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New Post 10/9/2008 2:39 PM
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  Al Chickerneo
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Making a Plan 
Modified By Al Chickerneo  on 10/10/2008 1:56:43 PM)
I wrote the essay below for my students. Perhaps others will find it helpful as well. I would appreciate knowing if visitors to this forum would like more postings like this. Thanks in advance for your reactions.

Make a Plan
Shoot Your Plan

One of the reasons I like Sporting Clays so much is that it not only requires shooting skills, it has a cerebral component as well. A skeet shooter knows how he intends to shoot every station even before he steps onto the field. In trap you don’t know which presentation you will receive next, but the menu of possibilities is small and one element of the game is that you must instantaneously react to what you see without thinking about it. Sporting is different because each station presents one with a problem which has infinite solutions and the shooter must choose a solution that is best for him or her. Notice that I did not say “the one best solution” because style, skill level, physical limitations, equipment choices, and comfort level all enter into the equation.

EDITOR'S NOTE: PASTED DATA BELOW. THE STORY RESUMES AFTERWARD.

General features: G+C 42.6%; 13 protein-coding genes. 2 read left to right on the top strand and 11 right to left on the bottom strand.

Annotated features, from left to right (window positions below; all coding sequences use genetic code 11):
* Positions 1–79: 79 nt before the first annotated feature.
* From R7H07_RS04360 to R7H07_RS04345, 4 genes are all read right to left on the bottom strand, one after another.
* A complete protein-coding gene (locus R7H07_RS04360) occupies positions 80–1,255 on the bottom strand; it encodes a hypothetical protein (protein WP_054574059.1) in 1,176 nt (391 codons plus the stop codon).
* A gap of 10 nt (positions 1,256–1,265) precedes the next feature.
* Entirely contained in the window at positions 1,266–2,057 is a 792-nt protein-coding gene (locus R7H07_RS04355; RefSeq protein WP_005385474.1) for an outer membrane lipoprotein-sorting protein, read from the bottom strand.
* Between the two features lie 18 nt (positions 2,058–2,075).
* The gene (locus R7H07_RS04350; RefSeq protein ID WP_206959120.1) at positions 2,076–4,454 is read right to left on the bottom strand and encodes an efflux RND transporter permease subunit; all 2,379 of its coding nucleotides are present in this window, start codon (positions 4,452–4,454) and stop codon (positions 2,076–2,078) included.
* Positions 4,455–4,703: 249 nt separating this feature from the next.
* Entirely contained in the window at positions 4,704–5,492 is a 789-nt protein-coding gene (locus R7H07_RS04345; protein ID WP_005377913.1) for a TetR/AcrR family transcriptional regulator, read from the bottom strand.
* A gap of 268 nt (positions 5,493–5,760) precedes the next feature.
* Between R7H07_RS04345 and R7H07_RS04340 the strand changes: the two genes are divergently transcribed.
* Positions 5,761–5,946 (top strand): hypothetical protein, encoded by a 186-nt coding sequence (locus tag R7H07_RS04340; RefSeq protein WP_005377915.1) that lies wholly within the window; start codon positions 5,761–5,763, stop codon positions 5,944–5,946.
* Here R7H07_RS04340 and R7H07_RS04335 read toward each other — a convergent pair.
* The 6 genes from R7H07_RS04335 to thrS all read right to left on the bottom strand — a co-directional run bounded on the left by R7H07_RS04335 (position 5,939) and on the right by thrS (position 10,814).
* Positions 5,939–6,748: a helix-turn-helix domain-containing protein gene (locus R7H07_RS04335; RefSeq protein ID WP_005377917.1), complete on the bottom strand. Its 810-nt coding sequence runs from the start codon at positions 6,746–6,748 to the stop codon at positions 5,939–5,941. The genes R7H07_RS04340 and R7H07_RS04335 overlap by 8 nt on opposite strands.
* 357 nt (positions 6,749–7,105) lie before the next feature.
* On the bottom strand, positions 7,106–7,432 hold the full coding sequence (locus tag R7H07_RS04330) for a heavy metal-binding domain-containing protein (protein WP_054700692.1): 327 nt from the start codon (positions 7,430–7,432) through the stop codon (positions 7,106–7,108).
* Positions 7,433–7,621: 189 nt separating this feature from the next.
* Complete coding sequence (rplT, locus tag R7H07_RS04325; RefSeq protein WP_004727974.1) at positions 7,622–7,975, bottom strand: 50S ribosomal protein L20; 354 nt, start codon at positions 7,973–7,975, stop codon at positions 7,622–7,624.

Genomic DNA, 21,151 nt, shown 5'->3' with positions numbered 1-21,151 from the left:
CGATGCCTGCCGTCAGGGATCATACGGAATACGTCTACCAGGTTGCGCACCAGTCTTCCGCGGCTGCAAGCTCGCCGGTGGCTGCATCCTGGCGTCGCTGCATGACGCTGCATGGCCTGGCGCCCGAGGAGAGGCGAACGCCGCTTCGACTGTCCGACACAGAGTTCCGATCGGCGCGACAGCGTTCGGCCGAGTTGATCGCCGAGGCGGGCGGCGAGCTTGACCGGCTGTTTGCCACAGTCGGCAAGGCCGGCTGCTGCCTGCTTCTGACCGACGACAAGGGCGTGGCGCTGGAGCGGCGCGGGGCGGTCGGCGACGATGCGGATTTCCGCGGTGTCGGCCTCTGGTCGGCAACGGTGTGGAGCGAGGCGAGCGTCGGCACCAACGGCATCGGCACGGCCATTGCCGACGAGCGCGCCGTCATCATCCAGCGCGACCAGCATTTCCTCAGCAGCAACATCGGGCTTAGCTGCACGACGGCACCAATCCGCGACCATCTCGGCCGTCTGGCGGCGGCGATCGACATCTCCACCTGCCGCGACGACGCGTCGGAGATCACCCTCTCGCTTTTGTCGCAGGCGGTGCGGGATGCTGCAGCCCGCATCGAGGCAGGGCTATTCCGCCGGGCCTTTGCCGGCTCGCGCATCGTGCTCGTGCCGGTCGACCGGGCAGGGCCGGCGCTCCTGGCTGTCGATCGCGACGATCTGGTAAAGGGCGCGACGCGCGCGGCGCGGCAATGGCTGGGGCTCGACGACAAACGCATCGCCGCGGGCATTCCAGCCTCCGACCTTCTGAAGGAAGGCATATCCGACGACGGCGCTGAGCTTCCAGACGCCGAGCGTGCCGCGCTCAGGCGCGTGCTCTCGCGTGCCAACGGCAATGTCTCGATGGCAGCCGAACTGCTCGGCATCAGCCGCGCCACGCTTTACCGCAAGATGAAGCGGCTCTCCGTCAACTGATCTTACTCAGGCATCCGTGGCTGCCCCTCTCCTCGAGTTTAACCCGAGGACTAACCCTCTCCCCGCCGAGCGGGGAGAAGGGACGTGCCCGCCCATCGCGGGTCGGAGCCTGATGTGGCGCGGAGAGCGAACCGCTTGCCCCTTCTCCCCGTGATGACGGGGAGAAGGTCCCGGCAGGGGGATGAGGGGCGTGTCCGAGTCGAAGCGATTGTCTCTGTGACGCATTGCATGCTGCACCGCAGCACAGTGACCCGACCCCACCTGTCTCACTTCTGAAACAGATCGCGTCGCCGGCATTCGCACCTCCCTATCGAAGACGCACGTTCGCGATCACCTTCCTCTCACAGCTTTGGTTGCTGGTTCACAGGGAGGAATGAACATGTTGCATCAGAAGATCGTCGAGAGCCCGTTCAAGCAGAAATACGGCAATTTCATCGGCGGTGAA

Before you call for your first bird, you need to have a plan that includes what order you will shoot the targets, where you will break them, where you will hold the gun and where you will start your eyes. The proper names for these are break point, hold point and focal point respectively. More importantly, once you have a plan, you need to commit to it and shoot what you have planned.